24 June 2010

The Boycott of Love

I opened up my email this morning to see one of those Boycott Israel emails from Brooklyn for Peace.  The boycott movement is targeting Ahava Products, which will never work--I can guarantee.  Any tourist to Israel can tell you that and I would be willing to bet that whatever Ricky's or Nordstroms sells pales in comparison to the deals you get at tourist spots in Israel.  They don't make shopping carts big enough to handle the near riot conditions when my people start shopping!

Even more galling is the disinformation that gets spread and the ways in which this nutty boycott and divestment movement is seeking to use the language of the End Apartheid movement and delegitimization in order to carry out its goals. 

Here's the language from the Brooklyn for Peace email:
Don’t buy AHAVA beauty products!
AHAVA, an Israeli cosmetics company, is violating basic principles of international law by profiting from the occupation of Palestine. Using resources from the ancient waters of the Dead Sea, which is part of the Occupied West Bank, the products are made in a settlement factory in an illegal settlement (Mitzpe Shalem). AHAVA means “love” in Hebrew, but there is nothing loving about this company’s practices. In fact, they violate international law. It's a violation of the Fourth Geneva Convention to exploit resources in  for profit any resources in an occupied land.
Click here for more information and what you can do.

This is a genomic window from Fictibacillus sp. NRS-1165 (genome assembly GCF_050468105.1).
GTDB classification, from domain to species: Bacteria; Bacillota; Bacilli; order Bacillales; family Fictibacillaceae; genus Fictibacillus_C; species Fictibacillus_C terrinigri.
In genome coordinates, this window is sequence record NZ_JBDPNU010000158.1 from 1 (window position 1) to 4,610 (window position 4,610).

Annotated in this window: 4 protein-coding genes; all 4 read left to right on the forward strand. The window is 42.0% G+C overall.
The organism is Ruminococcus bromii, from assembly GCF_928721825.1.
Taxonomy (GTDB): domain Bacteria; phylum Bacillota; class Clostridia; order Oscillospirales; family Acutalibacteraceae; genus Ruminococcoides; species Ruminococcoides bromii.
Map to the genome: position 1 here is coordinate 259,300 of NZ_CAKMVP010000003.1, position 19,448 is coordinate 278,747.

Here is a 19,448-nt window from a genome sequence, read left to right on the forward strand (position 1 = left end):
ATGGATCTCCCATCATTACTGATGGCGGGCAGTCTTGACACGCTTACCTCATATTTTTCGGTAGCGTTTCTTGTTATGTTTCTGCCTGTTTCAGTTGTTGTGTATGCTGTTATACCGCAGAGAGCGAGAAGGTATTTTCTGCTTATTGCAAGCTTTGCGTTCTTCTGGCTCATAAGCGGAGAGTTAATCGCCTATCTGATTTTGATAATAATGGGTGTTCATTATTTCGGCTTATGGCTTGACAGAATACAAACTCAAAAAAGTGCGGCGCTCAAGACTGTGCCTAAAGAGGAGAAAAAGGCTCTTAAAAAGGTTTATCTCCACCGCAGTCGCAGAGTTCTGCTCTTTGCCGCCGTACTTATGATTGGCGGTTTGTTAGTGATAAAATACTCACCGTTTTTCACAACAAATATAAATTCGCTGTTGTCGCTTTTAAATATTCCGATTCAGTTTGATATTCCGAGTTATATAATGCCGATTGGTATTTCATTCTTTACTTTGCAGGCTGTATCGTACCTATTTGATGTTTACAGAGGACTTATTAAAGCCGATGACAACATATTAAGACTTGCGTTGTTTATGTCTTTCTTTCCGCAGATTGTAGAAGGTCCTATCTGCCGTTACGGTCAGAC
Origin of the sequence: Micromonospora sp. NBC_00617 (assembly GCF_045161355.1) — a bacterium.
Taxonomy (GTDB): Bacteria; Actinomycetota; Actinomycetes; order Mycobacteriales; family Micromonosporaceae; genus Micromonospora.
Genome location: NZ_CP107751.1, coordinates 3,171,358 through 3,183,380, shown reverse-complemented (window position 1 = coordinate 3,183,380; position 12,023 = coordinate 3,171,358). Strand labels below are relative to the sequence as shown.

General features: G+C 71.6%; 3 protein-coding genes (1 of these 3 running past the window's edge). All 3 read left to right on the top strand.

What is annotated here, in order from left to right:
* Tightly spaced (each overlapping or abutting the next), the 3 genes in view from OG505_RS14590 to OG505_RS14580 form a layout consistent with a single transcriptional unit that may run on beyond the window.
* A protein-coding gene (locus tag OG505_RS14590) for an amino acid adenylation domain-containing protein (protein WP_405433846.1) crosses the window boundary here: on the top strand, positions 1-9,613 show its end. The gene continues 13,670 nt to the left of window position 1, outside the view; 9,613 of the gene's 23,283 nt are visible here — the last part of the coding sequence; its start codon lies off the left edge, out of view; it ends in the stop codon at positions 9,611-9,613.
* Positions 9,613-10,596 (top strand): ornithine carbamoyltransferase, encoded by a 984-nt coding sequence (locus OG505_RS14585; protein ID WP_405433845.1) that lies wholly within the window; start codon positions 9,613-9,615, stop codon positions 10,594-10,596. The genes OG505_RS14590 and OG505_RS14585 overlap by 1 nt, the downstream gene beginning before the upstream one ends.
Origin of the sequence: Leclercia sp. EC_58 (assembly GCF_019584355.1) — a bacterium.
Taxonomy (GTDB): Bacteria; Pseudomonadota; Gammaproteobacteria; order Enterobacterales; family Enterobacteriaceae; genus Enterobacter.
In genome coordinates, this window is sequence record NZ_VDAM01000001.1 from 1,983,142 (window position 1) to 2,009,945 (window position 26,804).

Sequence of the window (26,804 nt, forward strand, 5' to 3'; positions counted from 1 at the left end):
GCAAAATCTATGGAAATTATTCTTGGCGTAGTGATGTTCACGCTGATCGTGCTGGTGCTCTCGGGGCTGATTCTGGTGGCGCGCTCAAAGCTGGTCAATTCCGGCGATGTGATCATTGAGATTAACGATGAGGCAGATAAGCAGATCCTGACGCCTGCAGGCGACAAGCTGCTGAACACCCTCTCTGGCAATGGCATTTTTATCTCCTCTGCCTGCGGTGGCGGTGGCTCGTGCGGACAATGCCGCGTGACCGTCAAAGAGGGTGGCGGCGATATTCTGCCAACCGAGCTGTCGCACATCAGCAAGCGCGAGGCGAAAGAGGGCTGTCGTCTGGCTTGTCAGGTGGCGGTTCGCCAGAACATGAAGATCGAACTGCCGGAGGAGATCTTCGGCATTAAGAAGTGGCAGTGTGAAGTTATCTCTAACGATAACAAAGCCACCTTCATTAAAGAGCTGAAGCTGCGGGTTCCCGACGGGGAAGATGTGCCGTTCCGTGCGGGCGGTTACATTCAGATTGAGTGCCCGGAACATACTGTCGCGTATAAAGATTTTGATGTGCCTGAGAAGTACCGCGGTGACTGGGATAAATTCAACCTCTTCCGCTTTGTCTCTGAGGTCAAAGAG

Start now! Don't buy AHAVA beauty products!
Brooklyn For Peace is committed to working for a negotiated solution to the Israel-Palestine conflict.
Read our statement.
Work with our Israel-Palestine Committee.
E-mail is.pales@brooklynpeace.org for next meeting date and location.
Mitzpe Shalem, though west of Jordan, is in that murky area of the Jordan Valley.  In the peace agreements that have been written and re-written over and over again and that all reasonable people are waiting for leaders on both sides to have the political courage to sign,  Mitzpe Shalem residents are split--some will leave for peace, others want to stay.  Camp David and Geneva Initiatives each grant that there will remain some Israeli presence in the Jordan Valley, to be determined at final status talks.  But in reality, at least as I see it, Mitzpe Shalem is like many of the Jordan Valley areas that represented settlement policy as a true protection framework against threats from the East--and Israel certainly had legitimate concerns following the Six Day War.

But "movements" don't appreciate nuance, and so words like "illegal" and "violation" and "occupied land" take a general weight whose aim, I would argue, is to increase the perception that Israel has no legitimate claim to any part of the Land of Israel.

Check out this stuff from Codepink/Stolen Beauty. 

I'd be willing to bet the Ricky's on the Island of Manhattan and Nordstroms on Long Island and in New Jersey, are likely built atop Native American bones.  Our pure-minded neighbors might consider cleaning up their historical messes closer to home.

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